Manure spread on frozen or snow-covered does not infiltrate into the soil and may run off fields into adjoining properties or waterways. To reduce these impacts, a Winter Spreading Permit is required when spreading solid or liquid manure during frozen or snow-covered conditions, per Dane County Ordinance Chapter 49 (PDF).
The goal of the permit is to ensure that manure spread in the winter is applied at the right time, place, and rate in order to reduce the risk of it running off the field.
A Winter Spreading Permit is required when spreading solid or liquid manure on frozen or snow-covered ground.
1. Complete the Winter Spreading Permit Application. Producers can work with agronomists or department staff to complete the application and gather all of the required permit documentation, or they can do it on their own if they choose. As part of the application, you will need to submit the following supporting documents:
Descriptions of these can be found in the Supporting Document Details section below.
2. Submit all completed documents and the application fee following the instructions on the Submit a Permit or Plan webpage. Winter Spreading fees are waived if a nutrient management plan meeting NRCS 590 (dated 12/2015) is submitted as an electronic SNAP Plus database and SNAP Maps digital shapefile.
Winter Spreading Plan
The plan must include the following information:
Emergency Response Plan
An emergency response plan is a document that identifies who should be contacted and what actions should be taken in the event of a spill or runoff event. The plan should include a list of farm contacts, contact information for area contractors who can assist with clean-up efforts, emergency management contacts, spill or runoff reporting entities, and procedures for how to respond to various types of spills or runoff events. The plan should be kept in an easily accessible location and be reviewed and updated regularly to reflect changes in contacts or procedures on the farm.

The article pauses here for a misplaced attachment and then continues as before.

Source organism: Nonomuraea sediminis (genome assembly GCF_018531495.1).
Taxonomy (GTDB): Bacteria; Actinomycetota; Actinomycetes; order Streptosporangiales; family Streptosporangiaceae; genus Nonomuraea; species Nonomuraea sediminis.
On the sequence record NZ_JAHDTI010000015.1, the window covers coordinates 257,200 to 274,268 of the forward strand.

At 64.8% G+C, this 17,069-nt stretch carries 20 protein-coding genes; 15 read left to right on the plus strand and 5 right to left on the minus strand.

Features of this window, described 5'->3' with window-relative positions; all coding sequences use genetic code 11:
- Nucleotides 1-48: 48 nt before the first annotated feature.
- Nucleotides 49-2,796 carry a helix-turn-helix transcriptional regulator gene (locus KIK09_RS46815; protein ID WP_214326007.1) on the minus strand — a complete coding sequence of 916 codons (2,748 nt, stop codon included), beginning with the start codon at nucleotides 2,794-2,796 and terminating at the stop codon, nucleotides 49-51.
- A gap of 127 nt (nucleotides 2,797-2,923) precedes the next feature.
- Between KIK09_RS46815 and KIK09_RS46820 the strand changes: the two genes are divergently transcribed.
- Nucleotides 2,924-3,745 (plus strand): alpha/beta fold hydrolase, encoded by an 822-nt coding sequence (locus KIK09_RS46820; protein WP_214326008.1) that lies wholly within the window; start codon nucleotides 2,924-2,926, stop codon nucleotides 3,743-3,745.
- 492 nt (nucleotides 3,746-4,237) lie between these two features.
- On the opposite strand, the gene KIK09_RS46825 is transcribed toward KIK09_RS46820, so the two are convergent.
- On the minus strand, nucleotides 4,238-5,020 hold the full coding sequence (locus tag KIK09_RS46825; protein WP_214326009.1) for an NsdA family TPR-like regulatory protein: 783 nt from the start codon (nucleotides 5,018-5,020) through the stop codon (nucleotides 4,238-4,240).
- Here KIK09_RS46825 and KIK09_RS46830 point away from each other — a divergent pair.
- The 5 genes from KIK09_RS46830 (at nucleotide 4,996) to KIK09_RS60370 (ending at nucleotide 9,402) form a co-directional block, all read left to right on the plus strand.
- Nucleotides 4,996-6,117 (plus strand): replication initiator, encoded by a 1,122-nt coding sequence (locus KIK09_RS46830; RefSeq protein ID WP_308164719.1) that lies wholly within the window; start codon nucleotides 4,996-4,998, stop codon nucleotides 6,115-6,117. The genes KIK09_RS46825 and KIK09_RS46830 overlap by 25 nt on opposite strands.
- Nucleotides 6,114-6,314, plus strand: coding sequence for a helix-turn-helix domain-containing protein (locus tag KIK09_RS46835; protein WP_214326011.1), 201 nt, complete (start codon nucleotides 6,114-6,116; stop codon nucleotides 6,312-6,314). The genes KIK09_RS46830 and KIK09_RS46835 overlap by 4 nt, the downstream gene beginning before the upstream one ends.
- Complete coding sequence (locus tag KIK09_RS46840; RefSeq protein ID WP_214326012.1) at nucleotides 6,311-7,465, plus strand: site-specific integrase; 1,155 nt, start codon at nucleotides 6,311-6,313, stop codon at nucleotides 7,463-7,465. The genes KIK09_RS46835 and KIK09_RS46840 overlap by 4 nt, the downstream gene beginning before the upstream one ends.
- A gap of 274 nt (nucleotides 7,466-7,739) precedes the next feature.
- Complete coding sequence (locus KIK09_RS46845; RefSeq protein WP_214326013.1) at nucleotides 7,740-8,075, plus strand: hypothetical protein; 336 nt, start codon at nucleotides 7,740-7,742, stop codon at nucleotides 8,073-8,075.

Winter Spreading Log
Spreading logs are used to document the location, amount, type, runoff mitigation practices (if required) and date of when manure is applied during frozen or snow-covered conditions. This information is important to document in the event of a spill or runoff event to show manure was applied in accordance with the winter spreading plan. The information can also be used to help track nutrients associated with the applications for nutrient management planning.